As I’ve mentioned before, this begs the question by very carefully looking at the situation at only a certain fuzzy resolution, and then quickly looking away. Because even a strict physicalist would have to agree that different neurons are firing in different ways in the different brains of the different surgeons in the different cases.

§ 16 Responses to Horton hears a homicide

  • William Luse says:

    Modern materialists allow that consciousness exists, but only as a ghostly and irrelevant epiphenomenon of the mindless bouncing around of wave-particles in accordance with the laws of physics. Their putative knowledge of this is illusory on its own terms.

    Modern materialists do take moral stances on various issues. But if your characterization is correct, they shouldn’t be doing that. Right?

  • Zippy says:

    Bill:
    It is technically impossible to say what a person committed to an incoherent doctrine should and should not do based on that commitment.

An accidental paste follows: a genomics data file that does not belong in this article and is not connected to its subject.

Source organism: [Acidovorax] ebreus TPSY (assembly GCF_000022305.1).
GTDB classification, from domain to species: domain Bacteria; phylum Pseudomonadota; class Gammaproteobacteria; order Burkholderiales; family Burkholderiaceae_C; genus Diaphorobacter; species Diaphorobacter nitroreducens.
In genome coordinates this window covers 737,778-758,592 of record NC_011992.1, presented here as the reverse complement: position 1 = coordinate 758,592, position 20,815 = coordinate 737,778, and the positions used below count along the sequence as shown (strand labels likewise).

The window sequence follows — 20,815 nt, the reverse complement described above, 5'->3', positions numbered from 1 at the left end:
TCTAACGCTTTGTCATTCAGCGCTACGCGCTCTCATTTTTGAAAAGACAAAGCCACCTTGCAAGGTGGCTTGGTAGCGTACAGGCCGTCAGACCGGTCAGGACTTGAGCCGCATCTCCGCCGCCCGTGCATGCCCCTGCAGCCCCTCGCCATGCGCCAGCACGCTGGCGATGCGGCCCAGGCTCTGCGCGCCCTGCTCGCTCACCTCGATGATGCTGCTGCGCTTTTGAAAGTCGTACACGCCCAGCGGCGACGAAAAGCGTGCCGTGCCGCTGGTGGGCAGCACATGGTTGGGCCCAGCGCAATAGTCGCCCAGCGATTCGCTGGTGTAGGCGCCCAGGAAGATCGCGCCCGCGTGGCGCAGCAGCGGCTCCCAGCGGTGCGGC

• Pilgrim of the East says:

    “Different intentions imply different behaviors, and vice versa.”
    – it’s far better to stick with saying that they are inseparable, because the quoted sentence clearly isn’t true. You even reused that bad surgeon example and claimed that “it’s sometimes objected”, while it was your own strawman you made to knock it down and drive your point home that way. I gave you better example where intention was what made exactly same behavior moral/immoral and you just brushed it aside by claiming I attempt to reduce behavior to nothing but subjective intentions

    slightly topical:

  • Zippy says: